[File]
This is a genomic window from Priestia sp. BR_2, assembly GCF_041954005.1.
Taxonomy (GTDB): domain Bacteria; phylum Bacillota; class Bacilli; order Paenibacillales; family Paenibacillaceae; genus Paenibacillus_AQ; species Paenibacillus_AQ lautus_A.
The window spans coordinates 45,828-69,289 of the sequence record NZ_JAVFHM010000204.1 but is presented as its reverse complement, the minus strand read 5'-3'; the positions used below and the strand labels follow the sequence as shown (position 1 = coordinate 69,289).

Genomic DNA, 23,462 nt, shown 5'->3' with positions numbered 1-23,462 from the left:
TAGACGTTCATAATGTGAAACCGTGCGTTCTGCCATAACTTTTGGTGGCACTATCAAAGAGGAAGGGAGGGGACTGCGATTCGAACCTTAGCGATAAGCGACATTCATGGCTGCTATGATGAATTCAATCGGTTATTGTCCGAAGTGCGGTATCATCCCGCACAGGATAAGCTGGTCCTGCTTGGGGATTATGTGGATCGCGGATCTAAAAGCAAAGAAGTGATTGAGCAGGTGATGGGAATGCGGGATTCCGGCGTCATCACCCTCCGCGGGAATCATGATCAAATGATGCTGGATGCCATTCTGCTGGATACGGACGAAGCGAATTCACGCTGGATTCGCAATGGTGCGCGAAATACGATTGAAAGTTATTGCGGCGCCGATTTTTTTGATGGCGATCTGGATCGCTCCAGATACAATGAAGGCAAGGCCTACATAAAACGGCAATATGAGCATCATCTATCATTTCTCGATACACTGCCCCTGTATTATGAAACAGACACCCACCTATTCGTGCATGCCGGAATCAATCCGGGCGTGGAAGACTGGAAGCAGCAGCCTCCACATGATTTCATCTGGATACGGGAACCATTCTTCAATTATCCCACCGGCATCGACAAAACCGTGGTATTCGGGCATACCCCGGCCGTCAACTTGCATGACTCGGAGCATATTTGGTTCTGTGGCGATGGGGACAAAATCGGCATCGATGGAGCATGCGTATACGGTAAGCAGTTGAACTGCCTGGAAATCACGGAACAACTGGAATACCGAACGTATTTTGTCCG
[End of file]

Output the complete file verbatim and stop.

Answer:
This is a genomic window from Priestia sp. BR_2, assembly GCF_041954005.1.
Taxonomy (GTDB): domain Bacteria; phylum Bacillota; class Bacilli; order Paenibacillales; family Paenibacillaceae; genus Paenibacillus_AQ; species Paenibacillus_AQ lautus_A.
The window spans coordinates 45,828-69,289 of the sequence record NZ_JAVFHM010000204.1 but is presented as its reverse complement, the minus strand read 5'-3'; the positions used below and the strand labels follow the sequence as shown (position 1 = coordinate 69,289).

Genomic DNA, 23,462 nt, shown 5'->3' with positions numbered 1-23,462 from the left:
TAGACGTTCATAATGTGAAACCGTGCGTTCTGCCATAACTTTTGGTGGCACTATCAAAGAGGAAGGGAGGGGACTGCGATTCGAACCTTAGCGATAAGCGACATTCATGGCTGCTATGATGAATTCAATCGGTTATTGTCCGAAGTGCGGTATCATCCCGCACAGGATAAGCTGGTCCTGCTTGGGGATTATGTGGATCGCGGATCTAAAAGCAAAGAAGTGATTGAGCAGGTGATGGGAATGCGGGATTCCGGCGTCATCACCCTCCGCGGGAATCATGATCAAATGATGCTGGATGCCATTCTGCTGGATACGGACGAAGCGAATTCACGCTGGATTCGCAATGGTGCGCGAAATACGATTGAAAGTTATTGCGGCGCCGATTTTTTTGATGGCGATCTGGATCGCTCCAGATACAATGAAGGCAAGGCCTACATAAAACGGCAATATGAGCATCATCTATCATTTCTCGATACACTGCCCCTGTATTATGAAACAGACACCCACCTATTCGTGCATGCCGGAATCAATCCGGGCGTGGAAGACTGGAAGCAGCAGCCTCCACATGATTTCATCTGGATACGGGAACCATTCTTCAATTATCCCACCGGCATCGACAAAACCGTGGTATTCGGGCATACCCCGGCCGTCAACTTGCATGACTCGGAGCATATTTGGTTCTGTGGCGATGGGGACAAAATCGGCATCGATGGAGCATGCGTATACGGTAAGCAGTTGAACTGCCTGGAAATCACGGAACAACTGGAATACCGAACGTATTTTGTCCG